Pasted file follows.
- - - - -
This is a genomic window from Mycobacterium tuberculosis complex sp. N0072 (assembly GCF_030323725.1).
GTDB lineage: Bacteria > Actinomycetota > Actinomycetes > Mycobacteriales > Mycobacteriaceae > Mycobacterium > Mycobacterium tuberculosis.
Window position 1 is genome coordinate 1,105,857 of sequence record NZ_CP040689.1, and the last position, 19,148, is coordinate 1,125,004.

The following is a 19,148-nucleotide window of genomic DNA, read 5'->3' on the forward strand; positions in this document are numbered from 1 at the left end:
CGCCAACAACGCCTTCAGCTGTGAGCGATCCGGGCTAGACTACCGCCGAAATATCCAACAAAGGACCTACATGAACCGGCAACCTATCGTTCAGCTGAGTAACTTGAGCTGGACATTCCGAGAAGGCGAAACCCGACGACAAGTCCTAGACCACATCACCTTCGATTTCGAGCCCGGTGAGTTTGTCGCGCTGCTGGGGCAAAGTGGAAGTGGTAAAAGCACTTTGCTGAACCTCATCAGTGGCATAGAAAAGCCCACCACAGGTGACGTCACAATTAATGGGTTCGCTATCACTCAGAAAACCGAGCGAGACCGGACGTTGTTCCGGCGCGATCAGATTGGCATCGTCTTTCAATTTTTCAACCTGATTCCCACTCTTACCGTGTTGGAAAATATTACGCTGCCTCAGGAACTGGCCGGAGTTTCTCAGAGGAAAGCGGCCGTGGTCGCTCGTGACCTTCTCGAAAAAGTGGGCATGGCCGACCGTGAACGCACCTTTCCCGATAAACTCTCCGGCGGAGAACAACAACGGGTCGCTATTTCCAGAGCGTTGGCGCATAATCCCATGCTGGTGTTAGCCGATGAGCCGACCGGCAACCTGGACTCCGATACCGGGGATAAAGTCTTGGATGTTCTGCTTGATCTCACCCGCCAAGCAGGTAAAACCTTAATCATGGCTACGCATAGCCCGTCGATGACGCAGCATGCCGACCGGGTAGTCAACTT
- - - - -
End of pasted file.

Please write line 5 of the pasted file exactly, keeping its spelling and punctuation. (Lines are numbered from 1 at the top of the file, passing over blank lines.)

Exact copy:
CGCCAACAACGCCTTCAGCTGTGAGCGATCCGGGCTAGACTACCGCCGAAATATCCAACAAAGGACCTACATGAACCGGCAACCTATCGTTCAGCTGAGTAACTTGAGCTGGACATTCCGAGAAGGCGAAACCCGACGACAAGTCCTAGACCACATCACCTTCGATTTCGAGCCCGGTGAGTTTGTCGCGCTGCTGGGGCAAAGTGGAAGTGGTAAAAGCACTTTGCTGAACCTCATCAGTGGCATAGAAAAGCCCACCACAGGTGACGTCACAATTAATGGGTTCGCTATCACTCAGAAAACCGAGCGAGACCGGACGTTGTTCCGGCGCGATCAGATTGGCATCGTCTTTCAATTTTTCAACCTGATTCCCACTCTTACCGTGTTGGAAAATATTACGCTGCCTCAGGAACTGGCCGGAGTTTCTCAGAGGAAAGCGGCCGTGGTCGCTCGTGACCTTCTCGAAAAAGTGGGCATGGCCGACCGTGAACGCACCTTTCCCGATAAACTCTCCGGCGGAGAACAACAACGGGTCGCTATTTCCAGAGCGTTGGCGCATAATCCCATGCTGGTGTTAGCCGATGAGCCGACCGGCAACCTGGACTCCGATACCGGGGATAAAGTCTTGGATGTTCTGCTTGATCTCACCCGCCAAGCAGGTAAAACCTTAATCATGGCTACGCATAGCCCGTCGATGACGCAGCATGCCGACCGGGTAGTCAACTT